LMC’s threat to Nigerian companies is ridiculous

By Aiyeku Timothy August 17, 2015 16:10

LMC’s threat to Nigerian companies is ridiculous

The Chairman of the League Management Company, LMC, Shehu Dikko recently disclosed plans at the inaugural Lagos Business School workshops held at the Pan Atlantic University in Lagos to place financial sanctions on Nigerian companies who currently have sponsorship deals in place with European clubs.

Dikko stated that the LMC will in collaboration with the Nigeria Football Federation, NFF, and the National Sports Commission, NSC, push the Federal Government to pass legislation via the National Assembly to mandate such Nigerian companies to pay a percentage of the net worth of the deal to the domestic league.

A couple of Nigerian firms have entered into sponsorship deals with European clubs, and have been accused of leaving the Nigerian clubs to suffer under development.

Telecommunications companies, Globacom and Etisalat, have huge investments in Manchester United and Barcelona of Spain respectively, Chi Limited, makers of Chivita range of products, are also in partnership with Manchester United, while Arsenal, Liverpool and Chelsea, among others have endorsements from Nigerian companies.

It is no longer news that Nigeria’s richest man, Aliko Dangote, indicated interest in buying Arsenal FC, which will no doubt cost him more than sponsoring a Nigerian club to make them a huge powerhouse in African football.

Post Nigeria had before now, published a report to question a situation where Nigerian companies sponsor European clubs, ignoring the viability available on the local scene.

See: Nigerian Investors Wanted: A tale of Enyimba FC and Sterling Bank

Notwithstanding, it will be important to come to terms with reality especially how feasible and productive the proposed “sanction” would be and the effect on Nigerian clubs and the various league in general.

Dikko’s supposed “financial sanction” on Nigerian firms comes across as laughable because the LMC has no link/bond with any of the firms and therefore has no constitutional authority over them.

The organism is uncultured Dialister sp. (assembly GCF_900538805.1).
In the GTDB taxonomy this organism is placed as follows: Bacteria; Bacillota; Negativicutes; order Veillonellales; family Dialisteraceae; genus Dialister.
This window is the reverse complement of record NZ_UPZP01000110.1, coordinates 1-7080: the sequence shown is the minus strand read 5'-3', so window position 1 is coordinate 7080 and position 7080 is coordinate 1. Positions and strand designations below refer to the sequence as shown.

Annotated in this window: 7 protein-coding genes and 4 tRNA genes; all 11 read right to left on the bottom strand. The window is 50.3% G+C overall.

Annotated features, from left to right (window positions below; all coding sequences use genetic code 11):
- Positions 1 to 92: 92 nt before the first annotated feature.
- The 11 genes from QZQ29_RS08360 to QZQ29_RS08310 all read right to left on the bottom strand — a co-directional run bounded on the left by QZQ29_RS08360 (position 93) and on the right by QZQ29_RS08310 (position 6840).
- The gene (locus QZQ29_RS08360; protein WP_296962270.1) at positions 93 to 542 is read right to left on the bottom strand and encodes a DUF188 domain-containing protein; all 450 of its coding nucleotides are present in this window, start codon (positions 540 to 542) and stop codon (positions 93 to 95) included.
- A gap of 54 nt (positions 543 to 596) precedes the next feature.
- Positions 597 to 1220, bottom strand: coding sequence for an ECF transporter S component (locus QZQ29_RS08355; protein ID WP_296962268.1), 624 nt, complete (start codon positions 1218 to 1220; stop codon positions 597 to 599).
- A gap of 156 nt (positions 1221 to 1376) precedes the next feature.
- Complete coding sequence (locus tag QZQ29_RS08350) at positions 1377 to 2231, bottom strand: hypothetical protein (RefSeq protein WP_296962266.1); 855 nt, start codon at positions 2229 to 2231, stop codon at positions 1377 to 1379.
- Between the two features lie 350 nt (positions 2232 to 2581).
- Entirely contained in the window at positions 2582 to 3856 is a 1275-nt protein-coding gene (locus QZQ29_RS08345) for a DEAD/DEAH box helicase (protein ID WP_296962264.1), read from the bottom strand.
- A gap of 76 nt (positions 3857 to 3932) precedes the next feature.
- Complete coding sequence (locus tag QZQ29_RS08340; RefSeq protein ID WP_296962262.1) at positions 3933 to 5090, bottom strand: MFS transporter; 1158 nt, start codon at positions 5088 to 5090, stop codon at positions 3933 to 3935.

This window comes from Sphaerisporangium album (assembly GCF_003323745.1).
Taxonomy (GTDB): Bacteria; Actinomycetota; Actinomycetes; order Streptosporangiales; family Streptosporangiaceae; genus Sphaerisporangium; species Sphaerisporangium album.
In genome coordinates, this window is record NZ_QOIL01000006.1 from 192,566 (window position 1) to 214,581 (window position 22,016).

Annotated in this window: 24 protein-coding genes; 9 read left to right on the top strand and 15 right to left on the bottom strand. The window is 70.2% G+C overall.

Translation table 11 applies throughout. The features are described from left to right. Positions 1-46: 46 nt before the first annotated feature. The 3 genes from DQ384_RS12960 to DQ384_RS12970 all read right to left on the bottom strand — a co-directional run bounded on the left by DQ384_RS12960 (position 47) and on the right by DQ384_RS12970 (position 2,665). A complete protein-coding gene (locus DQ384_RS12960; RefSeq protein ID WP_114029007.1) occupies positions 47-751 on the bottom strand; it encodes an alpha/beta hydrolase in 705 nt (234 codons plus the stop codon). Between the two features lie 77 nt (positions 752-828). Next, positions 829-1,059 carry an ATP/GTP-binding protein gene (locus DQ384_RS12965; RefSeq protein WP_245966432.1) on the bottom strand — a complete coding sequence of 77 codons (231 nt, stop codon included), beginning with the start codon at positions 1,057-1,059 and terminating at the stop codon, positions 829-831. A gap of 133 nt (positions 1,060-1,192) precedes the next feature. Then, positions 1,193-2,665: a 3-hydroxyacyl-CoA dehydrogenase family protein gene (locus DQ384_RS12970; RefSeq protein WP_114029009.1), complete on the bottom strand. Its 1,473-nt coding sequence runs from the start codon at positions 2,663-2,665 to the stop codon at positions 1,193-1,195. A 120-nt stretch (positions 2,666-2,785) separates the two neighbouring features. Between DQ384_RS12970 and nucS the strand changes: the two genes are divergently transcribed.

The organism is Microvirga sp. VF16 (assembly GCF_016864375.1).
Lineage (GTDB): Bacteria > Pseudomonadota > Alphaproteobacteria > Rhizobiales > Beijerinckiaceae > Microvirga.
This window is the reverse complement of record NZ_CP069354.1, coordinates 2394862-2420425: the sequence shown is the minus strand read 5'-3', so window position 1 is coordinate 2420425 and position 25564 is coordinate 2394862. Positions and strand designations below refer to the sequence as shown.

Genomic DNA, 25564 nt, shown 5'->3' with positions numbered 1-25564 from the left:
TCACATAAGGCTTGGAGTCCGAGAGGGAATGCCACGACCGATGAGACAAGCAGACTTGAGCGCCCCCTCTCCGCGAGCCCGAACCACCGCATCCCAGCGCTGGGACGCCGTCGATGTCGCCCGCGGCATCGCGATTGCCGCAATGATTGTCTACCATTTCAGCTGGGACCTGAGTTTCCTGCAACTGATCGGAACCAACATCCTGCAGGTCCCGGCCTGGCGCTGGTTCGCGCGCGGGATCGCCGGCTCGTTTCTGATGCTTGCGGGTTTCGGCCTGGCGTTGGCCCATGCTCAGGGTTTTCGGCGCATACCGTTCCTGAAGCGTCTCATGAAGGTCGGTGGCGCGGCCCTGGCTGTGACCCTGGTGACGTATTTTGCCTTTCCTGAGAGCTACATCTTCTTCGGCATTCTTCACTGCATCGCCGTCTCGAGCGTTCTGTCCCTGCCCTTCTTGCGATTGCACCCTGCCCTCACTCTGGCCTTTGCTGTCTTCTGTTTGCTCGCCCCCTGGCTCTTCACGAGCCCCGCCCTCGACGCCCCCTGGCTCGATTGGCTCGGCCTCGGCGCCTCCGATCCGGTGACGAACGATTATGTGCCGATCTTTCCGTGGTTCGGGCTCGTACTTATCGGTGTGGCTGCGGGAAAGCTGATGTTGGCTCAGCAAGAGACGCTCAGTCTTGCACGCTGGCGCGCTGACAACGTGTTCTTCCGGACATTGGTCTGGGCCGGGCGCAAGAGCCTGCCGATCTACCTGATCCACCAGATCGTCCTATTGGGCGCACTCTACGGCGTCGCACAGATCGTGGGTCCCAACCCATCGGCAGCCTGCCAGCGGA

How then does the LMC see itself in possession of any right to mandate to these companies, on how they should go about their dealings especially in terms of who to sponsor?

There is no Government legislation in place that forces Nigerian firms to sponsor solely Nigerian clubs. The issue of placing financial sanctions seems dead on arrival because the LMC cannot dictate to the firms on how and where to invest.

It is important for the LMC to understand that if its planned actions are carried out, it will do more harm to the Nigerian clubs in the long run because they could relax and not exactly put in steady effort to secure deals for themselves.

It is high time clubs learnt to look beyond the arm of the state for sustenance.

The LMC should urge the NPFL clubs to step up and make their game and clubs attractive for investors to come in. No matter the sanction, no investor will invest in what will not bring weighty profits. Most brands are interested in putting themselves on bigger platforms and as painful as it may be to admit the NPFL lags behind several European leagues.

To snag sponsors, the clubs need to improve their brands and actually care more about investing in people who can actually generate funds from alternative sources for them.

The quality of games in the league has to be stepped up; the LMC should do more to market the NPFL brand to increase viewership.

Partnering with more local media outlets is also a very good way to go.